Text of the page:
Ever wonder where top chefs like Anthony Bourdain, Thomas Keller, and Tom Colicchio like to go on vacation, area restaurants they can’t resist, what their guilty culinary pleasures are on the road, and more?
Then you’ll enjoy this series of interesting pieces from Fodors which features 14 top chefs including Alice Waters, Anthony Bourdain, Thomas Keller, Tom, Colicchio, Ming Tsai, Suvir Saran, Lidia Bastianich, Govind Armstrong, Michelle Bernstein, Gavin Kaysen, Bobby Flay, and Suzanne Goin, sharing their favorite foodie meccas (excerpts below):
Anthony Bourdain on New York:
“What do we do in New York better than anyone else in the world?’ The answer to that question is deli…It’s the food that I miss when I’m away, no matter how well I’m eating. Even in places with fantastic food — Singapore, Hong Kong — the food that I miss first is deli.”
Thomas Keller on the Napa Valley:
“When I think of lunch in Napa, I think of something quick that’s kind of comforting. And one of the places I like is Taylor’s Refresher. They have great hamburgers and fish tacos and you can sit outside in the beautiful weather because they have a big lawn right behind it. One of the things about Napa Valley, which is so unique, is that all of our restaurants are really good…People come to Napa Valley primarily to eat and drink, so we have great wine and great restaurants.”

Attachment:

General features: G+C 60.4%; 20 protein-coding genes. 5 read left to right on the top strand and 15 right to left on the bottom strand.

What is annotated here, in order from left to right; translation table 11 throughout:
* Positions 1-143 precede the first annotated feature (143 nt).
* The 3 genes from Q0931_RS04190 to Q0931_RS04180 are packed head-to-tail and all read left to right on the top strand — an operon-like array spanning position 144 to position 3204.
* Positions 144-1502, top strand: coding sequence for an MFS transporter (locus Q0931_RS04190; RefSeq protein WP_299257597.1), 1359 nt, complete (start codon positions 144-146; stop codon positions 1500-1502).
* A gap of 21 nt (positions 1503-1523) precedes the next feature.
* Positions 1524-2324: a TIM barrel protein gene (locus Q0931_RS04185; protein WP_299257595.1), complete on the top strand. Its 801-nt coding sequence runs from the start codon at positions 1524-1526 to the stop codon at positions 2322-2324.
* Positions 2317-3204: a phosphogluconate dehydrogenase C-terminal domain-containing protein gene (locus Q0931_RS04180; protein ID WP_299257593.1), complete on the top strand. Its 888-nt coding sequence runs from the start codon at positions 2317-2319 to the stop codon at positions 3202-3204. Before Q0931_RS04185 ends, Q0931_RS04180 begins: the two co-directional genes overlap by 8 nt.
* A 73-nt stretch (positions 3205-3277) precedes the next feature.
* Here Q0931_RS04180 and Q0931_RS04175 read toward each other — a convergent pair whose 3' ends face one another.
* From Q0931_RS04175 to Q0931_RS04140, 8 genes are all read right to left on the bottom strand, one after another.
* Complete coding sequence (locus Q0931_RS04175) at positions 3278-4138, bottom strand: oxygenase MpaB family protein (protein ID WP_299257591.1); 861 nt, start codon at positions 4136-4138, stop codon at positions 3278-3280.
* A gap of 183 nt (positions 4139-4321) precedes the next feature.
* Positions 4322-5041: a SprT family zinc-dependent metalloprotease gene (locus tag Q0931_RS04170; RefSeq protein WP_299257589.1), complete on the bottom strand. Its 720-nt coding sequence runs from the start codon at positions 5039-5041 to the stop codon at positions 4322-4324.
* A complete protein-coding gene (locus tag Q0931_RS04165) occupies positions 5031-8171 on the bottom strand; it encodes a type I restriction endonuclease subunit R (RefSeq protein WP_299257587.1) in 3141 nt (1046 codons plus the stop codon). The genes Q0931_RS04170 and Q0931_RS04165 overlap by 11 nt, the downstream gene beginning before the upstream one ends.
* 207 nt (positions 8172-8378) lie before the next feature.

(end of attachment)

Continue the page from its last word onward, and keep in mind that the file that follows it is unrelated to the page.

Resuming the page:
Tom Colicchio on Charleston, SC:
“What’s great about the South is that the idea of hospitality is second-nature. One of my favorites in Charleston is Hominy Grill. It is just the epitome of Southern casual dining. Breakfast, lunch, dinner — every single meal is just wonderful. Usually when I go to Charleston, I go right from the plane to Hominy Grill. I try to get there for breakfast — they do shrimp and grits and different egg dishes. Whatever they serve is usually seasonal, wonderful, delicious. Last time I was there I had shad roe and scrambled eggs for breakfast…
For me, going to South Carolina, it’s not so much about the beaches, it’s about the marshes. It’s just wonderful to get a kayak and go through the marshes. You see everything from redfish to alligators to dolphins. It’s amazing — the amount of birds and wildlife…
There are so many little fish shacks around Charleston. There’s a little place called Bowen’s Island, an oyster grill where you sit at a picnic table, and the guy comes by with a shovel full of oysters that come off the grill and just puts [them] on the table on top of newspaper and they’re kind of steamed open from the grill — and that’s it. You dip them in butter and that’s all they serve…”
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